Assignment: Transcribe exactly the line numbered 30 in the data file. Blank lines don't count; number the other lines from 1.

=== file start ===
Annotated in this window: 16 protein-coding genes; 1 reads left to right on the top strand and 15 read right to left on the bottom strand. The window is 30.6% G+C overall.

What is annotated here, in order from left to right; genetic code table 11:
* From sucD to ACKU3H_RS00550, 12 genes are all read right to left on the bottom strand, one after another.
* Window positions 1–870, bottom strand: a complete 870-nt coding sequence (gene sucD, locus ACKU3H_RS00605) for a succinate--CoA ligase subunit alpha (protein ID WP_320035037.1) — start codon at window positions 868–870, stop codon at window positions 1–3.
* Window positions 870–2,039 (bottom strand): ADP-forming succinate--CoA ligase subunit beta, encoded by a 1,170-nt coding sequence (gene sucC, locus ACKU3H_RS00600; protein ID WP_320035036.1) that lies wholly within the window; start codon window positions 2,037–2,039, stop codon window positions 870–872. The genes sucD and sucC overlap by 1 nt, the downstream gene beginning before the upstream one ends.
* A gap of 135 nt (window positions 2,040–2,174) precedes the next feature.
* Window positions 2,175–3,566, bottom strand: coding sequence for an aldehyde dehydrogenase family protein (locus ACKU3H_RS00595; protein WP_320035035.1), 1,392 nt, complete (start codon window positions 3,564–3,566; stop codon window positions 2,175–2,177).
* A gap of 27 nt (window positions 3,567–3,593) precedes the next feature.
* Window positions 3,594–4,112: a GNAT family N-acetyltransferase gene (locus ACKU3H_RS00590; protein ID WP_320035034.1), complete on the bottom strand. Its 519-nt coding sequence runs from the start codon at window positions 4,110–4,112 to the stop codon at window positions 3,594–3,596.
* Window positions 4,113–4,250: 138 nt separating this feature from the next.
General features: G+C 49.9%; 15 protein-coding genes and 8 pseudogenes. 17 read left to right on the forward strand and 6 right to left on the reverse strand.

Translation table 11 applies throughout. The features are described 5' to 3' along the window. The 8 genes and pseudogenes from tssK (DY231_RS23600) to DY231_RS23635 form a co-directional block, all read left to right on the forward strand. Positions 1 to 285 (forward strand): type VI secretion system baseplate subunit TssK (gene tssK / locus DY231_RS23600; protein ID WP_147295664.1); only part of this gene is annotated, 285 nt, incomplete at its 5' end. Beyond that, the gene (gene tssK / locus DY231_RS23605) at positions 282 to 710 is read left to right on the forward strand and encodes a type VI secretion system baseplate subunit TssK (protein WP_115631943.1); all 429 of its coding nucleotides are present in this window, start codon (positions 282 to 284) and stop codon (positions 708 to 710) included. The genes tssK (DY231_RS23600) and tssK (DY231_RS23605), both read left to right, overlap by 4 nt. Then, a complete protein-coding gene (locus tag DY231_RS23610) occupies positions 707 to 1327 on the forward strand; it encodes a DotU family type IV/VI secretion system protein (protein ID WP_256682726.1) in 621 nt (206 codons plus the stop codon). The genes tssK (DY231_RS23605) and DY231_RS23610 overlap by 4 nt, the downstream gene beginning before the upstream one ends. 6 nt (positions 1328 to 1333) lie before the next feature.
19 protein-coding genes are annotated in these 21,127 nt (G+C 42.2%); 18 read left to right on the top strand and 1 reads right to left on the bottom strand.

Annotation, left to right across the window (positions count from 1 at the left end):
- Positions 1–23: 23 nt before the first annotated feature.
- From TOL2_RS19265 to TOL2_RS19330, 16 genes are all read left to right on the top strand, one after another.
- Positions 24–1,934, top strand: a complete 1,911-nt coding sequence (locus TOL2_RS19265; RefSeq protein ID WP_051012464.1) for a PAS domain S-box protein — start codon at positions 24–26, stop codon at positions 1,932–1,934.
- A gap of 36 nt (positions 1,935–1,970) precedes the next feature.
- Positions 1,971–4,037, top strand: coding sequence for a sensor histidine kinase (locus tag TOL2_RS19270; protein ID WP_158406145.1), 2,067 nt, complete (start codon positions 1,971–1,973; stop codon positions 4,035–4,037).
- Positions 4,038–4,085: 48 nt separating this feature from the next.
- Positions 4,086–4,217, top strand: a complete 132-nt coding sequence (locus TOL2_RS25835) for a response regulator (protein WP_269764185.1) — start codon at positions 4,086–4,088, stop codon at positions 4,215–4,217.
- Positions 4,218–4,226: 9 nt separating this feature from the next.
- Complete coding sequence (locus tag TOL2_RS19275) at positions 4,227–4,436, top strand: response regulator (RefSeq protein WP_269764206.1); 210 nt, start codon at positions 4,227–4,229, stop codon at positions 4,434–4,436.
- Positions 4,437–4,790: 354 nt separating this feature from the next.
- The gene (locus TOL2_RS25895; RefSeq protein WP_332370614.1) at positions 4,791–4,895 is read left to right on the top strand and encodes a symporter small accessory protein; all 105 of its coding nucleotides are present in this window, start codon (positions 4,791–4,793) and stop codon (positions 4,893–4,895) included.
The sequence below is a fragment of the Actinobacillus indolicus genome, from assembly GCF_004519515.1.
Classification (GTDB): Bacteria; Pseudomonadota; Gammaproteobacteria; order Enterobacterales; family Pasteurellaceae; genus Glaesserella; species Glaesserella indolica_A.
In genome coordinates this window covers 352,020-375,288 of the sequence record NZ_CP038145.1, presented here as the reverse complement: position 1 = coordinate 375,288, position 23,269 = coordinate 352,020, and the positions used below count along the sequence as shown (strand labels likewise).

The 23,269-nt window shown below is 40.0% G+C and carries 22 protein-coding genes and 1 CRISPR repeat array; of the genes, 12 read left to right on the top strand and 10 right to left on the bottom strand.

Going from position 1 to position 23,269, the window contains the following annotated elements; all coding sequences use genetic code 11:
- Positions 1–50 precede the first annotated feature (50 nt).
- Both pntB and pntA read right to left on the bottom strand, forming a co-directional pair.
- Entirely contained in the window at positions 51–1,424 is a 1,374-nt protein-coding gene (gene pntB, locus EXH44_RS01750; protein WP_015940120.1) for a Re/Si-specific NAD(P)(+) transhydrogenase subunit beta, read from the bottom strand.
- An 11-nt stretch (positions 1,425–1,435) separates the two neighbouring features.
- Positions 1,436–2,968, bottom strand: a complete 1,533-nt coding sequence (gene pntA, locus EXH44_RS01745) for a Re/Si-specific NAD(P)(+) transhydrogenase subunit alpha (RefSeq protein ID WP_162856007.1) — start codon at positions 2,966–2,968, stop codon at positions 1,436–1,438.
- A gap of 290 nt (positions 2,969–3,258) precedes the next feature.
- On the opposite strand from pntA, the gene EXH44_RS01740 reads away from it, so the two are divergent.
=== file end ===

Going from position 1 to position 23,269, the window contains the following annotated elements; all coding sequences use genetic code 11: